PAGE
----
Updated: Feb 7
Diana Ross channels Billie Holiday's 1930s style, Sandra Dee gets the Jean Louis treatment, and '70s chic is on display via Robert Evans.
Great costumes from the 1930s through the 1970s are showcased in the latest Blu-ray releases—no matter whether you love musicals or outstanding film-industry documentaries, each enjoys at least one stylish entry this month:
Lady Sings the Blues (1972)
Paramount Home Entertainment
Starring Diana Ross, Billy Dee Williams and Richard Pryor
Directed by Sidney J. Furie
Costumes by Ray Aghayan, Norma Koch and Bob Mackie
Diana Ross was nominated for an Academy Award for her no-holds-barred portrayal of jazz legend Billie Holiday; it was one of five Oscar noms for the Sidney J. Furie-directed biopic, but it was Ross's first film, and it's an understatement to say that she took the critics by surprise, embracing the gritty scenes of Holiday's heroin use with as much gusto as the glamorous performances of signature numbers like "My Man" and "Good Morning Heartache." Designers Bob Mackie, Ray Aghayan and Norma Koch also were among the Oscar nominees for their work crafting the beaded gowns and other looks worn by Ross, many of which seem to channel '30s style through a lens of the relaxed femininity of the 1970s (ultimately they lost to Anthony Powell for Travels with My Aunt). One of those costumes today resides at the Smithsonian's National Museum of African American History & Culture.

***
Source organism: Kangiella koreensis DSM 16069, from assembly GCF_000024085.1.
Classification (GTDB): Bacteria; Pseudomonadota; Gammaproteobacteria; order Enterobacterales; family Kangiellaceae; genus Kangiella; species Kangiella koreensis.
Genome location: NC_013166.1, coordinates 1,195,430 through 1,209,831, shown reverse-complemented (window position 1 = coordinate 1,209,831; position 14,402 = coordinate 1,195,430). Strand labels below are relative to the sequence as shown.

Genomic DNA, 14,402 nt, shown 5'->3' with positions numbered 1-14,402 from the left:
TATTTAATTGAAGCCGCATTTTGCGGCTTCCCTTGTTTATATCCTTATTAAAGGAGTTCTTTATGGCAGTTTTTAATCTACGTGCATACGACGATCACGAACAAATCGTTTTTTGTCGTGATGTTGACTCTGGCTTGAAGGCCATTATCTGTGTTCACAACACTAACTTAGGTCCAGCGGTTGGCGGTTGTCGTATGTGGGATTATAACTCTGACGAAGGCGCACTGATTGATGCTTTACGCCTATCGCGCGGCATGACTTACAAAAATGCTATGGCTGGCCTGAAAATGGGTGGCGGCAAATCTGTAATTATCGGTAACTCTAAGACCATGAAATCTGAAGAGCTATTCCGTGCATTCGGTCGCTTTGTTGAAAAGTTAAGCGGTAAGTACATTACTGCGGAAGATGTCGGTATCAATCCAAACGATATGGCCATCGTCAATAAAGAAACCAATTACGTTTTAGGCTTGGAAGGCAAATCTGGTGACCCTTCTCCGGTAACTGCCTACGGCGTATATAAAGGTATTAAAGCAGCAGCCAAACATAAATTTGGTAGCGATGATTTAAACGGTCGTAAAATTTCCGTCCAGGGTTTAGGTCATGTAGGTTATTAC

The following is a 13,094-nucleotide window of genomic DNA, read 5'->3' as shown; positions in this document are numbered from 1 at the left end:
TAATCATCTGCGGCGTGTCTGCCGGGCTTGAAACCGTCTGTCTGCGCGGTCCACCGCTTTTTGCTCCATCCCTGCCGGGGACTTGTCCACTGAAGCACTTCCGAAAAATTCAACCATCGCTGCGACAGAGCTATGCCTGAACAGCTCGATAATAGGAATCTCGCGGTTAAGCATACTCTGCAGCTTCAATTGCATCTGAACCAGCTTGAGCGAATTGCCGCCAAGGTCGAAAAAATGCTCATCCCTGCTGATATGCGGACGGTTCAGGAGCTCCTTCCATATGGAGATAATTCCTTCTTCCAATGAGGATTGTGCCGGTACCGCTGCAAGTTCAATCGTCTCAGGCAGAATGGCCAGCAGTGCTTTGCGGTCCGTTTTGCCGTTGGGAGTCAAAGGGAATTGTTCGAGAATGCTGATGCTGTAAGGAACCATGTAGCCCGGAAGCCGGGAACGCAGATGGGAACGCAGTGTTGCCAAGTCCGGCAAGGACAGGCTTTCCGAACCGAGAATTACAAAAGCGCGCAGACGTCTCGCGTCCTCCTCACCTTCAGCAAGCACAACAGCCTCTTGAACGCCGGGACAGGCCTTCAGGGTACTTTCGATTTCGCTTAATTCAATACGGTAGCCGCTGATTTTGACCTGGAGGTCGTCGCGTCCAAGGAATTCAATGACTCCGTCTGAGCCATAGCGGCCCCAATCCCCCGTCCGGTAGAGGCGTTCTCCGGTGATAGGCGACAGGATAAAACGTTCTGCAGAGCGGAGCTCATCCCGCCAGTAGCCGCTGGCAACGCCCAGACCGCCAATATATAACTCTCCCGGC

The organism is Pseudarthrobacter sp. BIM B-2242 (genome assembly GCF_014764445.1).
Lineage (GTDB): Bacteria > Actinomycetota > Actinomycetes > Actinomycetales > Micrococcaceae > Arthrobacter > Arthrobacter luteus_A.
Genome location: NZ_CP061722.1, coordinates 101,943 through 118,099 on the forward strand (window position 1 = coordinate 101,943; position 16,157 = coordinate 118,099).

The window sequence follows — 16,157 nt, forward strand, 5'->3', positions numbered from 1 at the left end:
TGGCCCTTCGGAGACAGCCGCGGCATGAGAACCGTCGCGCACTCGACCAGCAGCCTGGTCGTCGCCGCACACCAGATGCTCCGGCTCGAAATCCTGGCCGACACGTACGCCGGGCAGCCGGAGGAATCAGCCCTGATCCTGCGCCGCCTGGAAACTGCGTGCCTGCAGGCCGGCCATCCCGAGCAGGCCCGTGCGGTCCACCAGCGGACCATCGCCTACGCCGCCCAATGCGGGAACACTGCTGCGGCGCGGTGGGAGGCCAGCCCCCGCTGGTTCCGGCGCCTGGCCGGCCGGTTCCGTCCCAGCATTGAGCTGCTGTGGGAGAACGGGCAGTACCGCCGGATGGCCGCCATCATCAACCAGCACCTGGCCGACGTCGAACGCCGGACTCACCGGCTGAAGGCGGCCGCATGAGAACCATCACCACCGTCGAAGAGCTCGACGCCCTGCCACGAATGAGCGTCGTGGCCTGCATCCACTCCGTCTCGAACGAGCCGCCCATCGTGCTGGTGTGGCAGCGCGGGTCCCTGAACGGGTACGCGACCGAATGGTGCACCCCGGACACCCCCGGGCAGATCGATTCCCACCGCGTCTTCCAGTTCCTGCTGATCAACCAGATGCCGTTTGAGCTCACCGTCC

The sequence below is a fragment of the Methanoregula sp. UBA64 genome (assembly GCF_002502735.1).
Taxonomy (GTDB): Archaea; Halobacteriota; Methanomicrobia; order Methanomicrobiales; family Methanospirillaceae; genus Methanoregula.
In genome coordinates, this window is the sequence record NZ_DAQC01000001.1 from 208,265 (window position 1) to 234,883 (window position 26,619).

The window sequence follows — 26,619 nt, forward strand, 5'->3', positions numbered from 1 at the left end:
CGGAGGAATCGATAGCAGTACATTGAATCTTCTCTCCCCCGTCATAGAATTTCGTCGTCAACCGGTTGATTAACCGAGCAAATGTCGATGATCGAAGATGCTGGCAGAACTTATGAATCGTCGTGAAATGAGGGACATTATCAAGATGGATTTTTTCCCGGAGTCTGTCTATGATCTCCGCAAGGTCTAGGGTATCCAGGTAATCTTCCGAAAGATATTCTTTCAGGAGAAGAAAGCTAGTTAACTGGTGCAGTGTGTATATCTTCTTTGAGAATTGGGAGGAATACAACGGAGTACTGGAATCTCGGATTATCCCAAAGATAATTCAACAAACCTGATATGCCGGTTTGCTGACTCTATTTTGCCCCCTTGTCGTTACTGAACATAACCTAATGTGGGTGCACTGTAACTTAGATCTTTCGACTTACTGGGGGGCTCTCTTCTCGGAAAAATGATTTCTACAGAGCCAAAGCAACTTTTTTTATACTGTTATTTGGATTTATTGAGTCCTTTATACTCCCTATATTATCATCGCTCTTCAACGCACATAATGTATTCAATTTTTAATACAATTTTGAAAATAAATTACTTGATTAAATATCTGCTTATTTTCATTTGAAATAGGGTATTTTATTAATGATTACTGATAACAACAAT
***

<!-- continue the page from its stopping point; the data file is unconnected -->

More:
Fans of Lady Sings the Blues should be excited by this first-ever release of the film on Blu-ray, also because it features such bonuses as a commentary track including Furie with executive producer and Motown founder Berry Gordy, as well as seven deleted scenes and a making-of featurette.
That Funny Feeling (1965)
Universal Pictures Home Entertainment
Starring Sandra Dee and Bobby Darin
Directed by Richard Thorpe
Costumes by Jean Louis